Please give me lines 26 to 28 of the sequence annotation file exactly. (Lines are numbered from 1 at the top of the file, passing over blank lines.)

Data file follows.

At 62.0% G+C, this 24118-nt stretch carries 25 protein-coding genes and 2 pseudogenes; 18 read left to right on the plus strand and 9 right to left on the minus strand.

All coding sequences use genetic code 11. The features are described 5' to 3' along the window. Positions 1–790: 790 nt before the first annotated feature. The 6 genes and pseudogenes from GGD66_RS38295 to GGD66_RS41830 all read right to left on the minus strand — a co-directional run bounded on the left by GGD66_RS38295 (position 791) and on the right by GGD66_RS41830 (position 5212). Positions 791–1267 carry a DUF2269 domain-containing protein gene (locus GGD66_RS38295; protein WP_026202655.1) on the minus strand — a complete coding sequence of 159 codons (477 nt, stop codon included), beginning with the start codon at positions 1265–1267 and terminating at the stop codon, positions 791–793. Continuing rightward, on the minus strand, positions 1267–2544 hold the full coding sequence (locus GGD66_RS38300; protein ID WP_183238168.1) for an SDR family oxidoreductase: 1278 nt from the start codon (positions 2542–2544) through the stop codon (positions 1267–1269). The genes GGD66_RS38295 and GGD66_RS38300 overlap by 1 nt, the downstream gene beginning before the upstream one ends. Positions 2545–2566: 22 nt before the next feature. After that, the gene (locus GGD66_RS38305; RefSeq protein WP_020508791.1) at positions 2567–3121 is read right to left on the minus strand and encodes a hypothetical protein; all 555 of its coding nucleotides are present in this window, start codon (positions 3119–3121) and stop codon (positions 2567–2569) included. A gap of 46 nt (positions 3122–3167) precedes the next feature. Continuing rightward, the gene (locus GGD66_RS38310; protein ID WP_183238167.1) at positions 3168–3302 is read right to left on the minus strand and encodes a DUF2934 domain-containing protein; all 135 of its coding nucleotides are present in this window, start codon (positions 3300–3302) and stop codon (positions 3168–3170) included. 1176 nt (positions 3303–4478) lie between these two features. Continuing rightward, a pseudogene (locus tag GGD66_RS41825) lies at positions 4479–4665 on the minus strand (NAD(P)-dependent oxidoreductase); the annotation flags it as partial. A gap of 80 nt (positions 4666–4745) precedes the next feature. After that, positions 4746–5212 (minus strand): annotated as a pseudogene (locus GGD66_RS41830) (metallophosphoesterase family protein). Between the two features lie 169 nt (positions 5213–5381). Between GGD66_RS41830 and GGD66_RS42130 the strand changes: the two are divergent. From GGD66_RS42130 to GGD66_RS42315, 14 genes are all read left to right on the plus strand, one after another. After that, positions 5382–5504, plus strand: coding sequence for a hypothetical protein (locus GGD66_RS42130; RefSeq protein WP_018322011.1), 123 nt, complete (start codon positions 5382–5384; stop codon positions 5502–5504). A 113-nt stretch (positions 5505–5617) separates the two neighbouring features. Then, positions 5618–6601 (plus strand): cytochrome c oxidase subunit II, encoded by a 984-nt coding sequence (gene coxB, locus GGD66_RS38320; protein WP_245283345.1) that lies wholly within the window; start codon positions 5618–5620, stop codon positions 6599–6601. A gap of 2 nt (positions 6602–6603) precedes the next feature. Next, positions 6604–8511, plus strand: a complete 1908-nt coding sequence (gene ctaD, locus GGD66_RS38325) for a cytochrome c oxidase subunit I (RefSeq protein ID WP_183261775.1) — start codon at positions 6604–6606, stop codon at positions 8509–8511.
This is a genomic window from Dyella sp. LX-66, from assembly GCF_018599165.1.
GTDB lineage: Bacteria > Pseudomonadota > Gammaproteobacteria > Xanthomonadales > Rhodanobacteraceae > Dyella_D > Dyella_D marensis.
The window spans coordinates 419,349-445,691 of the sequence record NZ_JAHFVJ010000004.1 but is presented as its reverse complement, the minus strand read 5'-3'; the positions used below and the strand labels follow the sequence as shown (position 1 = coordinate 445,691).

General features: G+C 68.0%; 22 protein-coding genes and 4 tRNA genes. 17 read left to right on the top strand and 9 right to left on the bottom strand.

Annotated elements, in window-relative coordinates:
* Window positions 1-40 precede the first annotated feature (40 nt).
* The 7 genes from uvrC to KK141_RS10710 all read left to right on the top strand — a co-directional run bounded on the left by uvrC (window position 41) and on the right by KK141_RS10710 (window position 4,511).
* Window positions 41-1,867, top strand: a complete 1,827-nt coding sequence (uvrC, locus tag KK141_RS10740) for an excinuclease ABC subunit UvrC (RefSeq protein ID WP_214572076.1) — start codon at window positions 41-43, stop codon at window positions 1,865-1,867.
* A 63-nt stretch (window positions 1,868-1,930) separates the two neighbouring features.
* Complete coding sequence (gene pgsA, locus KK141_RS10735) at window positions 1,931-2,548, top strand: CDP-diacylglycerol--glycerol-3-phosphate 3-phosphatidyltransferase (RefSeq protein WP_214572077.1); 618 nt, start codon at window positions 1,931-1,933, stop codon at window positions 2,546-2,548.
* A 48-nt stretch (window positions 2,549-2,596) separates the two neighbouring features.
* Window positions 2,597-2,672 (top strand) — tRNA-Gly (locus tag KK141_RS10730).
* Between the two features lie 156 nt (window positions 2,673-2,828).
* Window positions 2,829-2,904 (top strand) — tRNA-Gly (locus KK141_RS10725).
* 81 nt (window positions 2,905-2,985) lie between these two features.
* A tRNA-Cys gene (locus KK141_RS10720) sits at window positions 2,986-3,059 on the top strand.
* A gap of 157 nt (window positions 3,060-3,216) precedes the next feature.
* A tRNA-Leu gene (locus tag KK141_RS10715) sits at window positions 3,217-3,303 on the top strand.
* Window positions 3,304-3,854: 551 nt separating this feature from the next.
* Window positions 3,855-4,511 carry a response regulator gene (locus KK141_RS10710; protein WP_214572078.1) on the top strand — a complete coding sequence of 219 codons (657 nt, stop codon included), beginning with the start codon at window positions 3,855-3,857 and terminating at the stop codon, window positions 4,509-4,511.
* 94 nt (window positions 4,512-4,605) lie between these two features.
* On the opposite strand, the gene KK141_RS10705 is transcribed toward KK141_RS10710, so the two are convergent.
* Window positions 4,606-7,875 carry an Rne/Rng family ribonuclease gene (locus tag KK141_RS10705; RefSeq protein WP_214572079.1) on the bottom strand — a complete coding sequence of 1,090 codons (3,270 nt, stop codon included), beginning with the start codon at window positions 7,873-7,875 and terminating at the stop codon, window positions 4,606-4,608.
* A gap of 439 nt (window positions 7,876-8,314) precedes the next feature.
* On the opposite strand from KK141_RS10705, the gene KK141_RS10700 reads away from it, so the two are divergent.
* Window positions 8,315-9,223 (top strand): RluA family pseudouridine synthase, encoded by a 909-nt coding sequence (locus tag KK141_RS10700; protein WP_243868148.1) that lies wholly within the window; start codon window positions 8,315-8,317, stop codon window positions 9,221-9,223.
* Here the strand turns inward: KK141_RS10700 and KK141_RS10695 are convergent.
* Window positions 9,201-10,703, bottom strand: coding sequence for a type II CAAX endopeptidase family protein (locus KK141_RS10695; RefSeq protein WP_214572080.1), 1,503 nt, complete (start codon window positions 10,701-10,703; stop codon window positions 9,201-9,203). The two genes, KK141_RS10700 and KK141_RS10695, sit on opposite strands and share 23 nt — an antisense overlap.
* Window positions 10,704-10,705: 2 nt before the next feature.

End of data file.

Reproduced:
* A gap of 439 nt (window positions 7,876-8,314) precedes the next feature.
* On the opposite strand from KK141_RS10705, the gene KK141_RS10700 reads away from it, so the two are divergent.
* Window positions 8,315-9,223 (top strand): RluA family pseudouridine synthase, encoded by a 909-nt coding sequence (locus tag KK141_RS10700; protein WP_243868148.1) that lies wholly within the window; start codon window positions 8,315-8,317, stop codon window positions 9,221-9,223.